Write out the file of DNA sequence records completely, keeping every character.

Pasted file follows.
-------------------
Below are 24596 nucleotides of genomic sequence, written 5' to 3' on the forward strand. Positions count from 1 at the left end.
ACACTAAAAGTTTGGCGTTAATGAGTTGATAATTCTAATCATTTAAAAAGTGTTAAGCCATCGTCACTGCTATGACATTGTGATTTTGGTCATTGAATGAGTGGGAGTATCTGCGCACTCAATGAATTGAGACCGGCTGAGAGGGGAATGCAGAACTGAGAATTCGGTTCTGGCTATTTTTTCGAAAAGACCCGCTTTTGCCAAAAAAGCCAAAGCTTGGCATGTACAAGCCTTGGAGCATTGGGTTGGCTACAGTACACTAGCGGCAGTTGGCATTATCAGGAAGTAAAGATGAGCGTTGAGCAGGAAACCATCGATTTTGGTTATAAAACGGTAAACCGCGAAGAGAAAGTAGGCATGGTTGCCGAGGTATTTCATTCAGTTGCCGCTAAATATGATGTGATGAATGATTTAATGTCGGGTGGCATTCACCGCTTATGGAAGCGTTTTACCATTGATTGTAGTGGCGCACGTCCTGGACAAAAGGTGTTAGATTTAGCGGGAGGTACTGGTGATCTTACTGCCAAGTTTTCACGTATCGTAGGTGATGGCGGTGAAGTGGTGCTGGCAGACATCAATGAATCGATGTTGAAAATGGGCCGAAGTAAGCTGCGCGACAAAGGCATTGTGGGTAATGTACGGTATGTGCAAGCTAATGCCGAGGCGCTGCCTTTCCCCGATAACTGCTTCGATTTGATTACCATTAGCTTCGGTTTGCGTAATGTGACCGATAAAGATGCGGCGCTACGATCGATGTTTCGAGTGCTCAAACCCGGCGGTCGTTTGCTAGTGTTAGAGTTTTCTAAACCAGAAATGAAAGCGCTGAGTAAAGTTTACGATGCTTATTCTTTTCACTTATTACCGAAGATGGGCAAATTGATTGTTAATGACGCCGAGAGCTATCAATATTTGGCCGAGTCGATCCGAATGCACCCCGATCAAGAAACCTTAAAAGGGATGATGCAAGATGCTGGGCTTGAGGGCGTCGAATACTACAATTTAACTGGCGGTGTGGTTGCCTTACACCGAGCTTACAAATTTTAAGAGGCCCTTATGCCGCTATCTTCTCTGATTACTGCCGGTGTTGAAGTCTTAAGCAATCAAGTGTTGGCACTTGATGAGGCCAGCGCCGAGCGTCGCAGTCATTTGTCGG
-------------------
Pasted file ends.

Below are 24596 nucleotides of genomic sequence, written 5' to 3' on the forward strand. Positions count from 1 at the left end.
ACACTAAAAGTTTGGCGTTAATGAGTTGATAATTCTAATCATTTAAAAAGTGTTAAGCCATCGTCACTGCTATGACATTGTGATTTTGGTCATTGAATGAGTGGGAGTATCTGCGCACTCAATGAATTGAGACCGGCTGAGAGGGGAATGCAGAACTGAGAATTCGGTTCTGGCTATTTTTTCGAAAAGACCCGCTTTTGCCAAAAAAGCCAAAGCTTGGCATGTACAAGCCTTGGAGCATTGGGTTGGCTACAGTACACTAGCGGCAGTTGGCATTATCAGGAAGTAAAGATGAGCGTTGAGCAGGAAACCATCGATTTTGGTTATAAAACGGTAAACCGCGAAGAGAAAGTAGGCATGGTTGCCGAGGTATTTCATTCAGTTGCCGCTAAATATGATGTGATGAATGATTTAATGTCGGGTGGCATTCACCGCTTATGGAAGCGTTTTACCATTGATTGTAGTGGCGCACGTCCTGGACAAAAGGTGTTAGATTTAGCGGGAGGTACTGGTGATCTTACTGCCAAGTTTTCACGTATCGTAGGTGATGGCGGTGAAGTGGTGCTGGCAGACATCAATGAATCGATGTTGAAAATGGGCCGAAGTAAGCTGCGCGACAAAGGCATTGTGGGTAATGTACGGTATGTGCAAGCTAATGCCGAGGCGCTGCCTTTCCCCGATAACTGCTTCGATTTGATTACCATTAGCTTCGGTTTGCGTAATGTGACCGATAAAGATGCGGCGCTACGATCGATGTTTCGAGTGCTCAAACCCGGCGGTCGTTTGCTAGTGTTAGAGTTTTCTAAACCAGAAATGAAAGCGCTGAGTAAAGTTTACGATGCTTATTCTTTTCACTTATTACCGAAGATGGGCAAATTGATTGTTAATGACGCCGAGAGCTATCAATATTTGGCCGAGTCGATCCGAATGCACCCCGATCAAGAAACCTTAAAAGGGATGATGCAAGATGCTGGGCTTGAGGGCGTCGAATACTACAATTTAACTGGCGGTGTGGTTGCCTTACACCGAGCTTACAAATTTTAAGAGGCCCTTATGCCGCTATCTTCTCTGATTACTGCCGGTGTTGAAGTCTTAAGCAATCAAGTGTTGGCACTTGATGAGGCCAGCGCCGAGCGTCGCAGTCATTTGTCGG